• Florida is strong on the front end meaning the state is assertive, proactive, and decisive in terms of Covid policy, rejecting Federal mandates, and communicating policy for the whole state.
  • Florida has an assertive Governor. While it is Florida’s legislation that is quick to create the bills needed to combat Federal overreach, Desantis is very vocal, directive, and proactive in his approach as the executive of the state.
  • Florida, specifically Governor Desantis, has become a target of the Biden administration. A good example of this is when Desantis banned mask mandates in schools. The Governor originally threatened to block funding for school districts that didn’t allow parents to make the decision about masking for their own child. The Biden administration fired back by offering extra grant money to schools that defied Governor Desantis’ parental opt out order.

Tennessee

  • Governor Lee consistently decentralizes power in Tennessee by shifting it to the various entities of the state. A few examples of this are when he empowered Mayors during covid to create their own masking policies in each county and when Governor Lee refused to call the Special Covid Session despite the pleas of House Speaker Sexton. This forced the Senate and the House to drum up the support of a Covid special session by rallying a 2/3rds majority in both branches.
  • Biden takes jabs at Governor Desantis in Florida, but takes jabs at the citizens themselves in Tennessee. Parents raising concerns during school board meetings in Williamson County have been targeted multiple times by President Biden during national addresses. What does this say to you about who the Biden administration looks at as a threat?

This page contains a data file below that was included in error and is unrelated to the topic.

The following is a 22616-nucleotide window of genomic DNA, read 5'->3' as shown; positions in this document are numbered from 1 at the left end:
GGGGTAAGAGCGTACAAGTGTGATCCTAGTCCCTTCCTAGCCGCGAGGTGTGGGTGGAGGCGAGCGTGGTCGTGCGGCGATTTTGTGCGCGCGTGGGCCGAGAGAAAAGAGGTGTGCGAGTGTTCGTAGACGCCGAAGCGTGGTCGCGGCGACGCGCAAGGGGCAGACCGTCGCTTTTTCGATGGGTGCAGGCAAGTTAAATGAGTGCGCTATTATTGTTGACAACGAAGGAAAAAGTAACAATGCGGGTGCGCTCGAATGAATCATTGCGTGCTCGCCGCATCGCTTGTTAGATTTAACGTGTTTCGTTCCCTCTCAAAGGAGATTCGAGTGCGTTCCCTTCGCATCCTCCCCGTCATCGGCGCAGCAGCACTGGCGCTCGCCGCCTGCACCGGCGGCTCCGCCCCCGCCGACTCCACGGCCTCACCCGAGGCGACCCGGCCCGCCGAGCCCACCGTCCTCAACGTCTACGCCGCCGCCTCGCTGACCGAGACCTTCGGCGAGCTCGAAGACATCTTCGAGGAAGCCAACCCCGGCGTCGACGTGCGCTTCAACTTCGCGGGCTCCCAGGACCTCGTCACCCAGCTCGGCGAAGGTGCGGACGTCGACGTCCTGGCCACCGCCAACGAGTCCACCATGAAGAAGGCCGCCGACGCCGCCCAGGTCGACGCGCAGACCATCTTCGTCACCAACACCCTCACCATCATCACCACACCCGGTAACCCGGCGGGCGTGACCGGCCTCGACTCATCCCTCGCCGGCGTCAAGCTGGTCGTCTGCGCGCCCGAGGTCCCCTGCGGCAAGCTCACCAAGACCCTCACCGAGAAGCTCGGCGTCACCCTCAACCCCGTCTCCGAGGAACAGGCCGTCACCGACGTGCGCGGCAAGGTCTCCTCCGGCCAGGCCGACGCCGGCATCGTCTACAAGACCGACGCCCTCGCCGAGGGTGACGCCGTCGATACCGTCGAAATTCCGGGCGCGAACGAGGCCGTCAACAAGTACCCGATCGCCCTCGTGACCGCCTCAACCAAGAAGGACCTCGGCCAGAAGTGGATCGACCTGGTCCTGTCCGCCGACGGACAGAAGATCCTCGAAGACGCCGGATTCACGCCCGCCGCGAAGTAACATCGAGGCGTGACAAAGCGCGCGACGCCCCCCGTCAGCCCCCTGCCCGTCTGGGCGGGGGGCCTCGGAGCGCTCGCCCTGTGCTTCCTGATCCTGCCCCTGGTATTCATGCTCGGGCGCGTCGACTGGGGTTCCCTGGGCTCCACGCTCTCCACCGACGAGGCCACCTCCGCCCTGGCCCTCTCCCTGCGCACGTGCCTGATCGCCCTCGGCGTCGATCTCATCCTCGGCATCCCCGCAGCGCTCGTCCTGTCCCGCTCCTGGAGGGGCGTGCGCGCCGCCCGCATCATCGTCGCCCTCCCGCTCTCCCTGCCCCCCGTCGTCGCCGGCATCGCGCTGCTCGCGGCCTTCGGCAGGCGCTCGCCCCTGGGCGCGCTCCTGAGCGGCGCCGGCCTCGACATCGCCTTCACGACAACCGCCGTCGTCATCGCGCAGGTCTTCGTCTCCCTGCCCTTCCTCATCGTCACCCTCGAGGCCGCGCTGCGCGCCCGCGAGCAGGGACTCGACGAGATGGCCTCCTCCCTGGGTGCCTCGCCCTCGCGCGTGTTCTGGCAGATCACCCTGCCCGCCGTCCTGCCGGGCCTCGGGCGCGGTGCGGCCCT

• Despite Tennessee making many of the same moves as Florida, ie. protecting and prioritizing the elderly during covid and vaccination rollout plans as well as diversifying treatments and investing in alternative therapies such as monoclonal antibodies, our Governor is consistently quiet. There aren’t earth shattering addresses, comical call outs, or memes of our Governor. Even the language in Governor Lee’s executive orders leaves Tennesseans scratching their heads and wanting more clarity while Desantis is known for very clear executive orders.

What do these differences mean for Tennessee? There are a few things to consider. Florida has a strong central figure in Desantis. His citizens and fellow statesmen derive their fortitude from him, but in Tennessee there is no central figurehead. Is that a bad thing? Not necessarily. Tennesseans should consider the long-term boon of what they might interpret as a short-term weakness in leadership.

The dispersion of responsibility creates fertile ground for the potential of Tennessee to flourish as a truly self-governing state. The state has seen new coalitions, new PACs, more first time candidates running for office, and a more engaged populace in general. Does all this activity truly matter? It depends on how much you like centralized government and how you feel about the United States Constitution. Kind of scary that this is a real topic up for discussion in America at this point, isn’t it?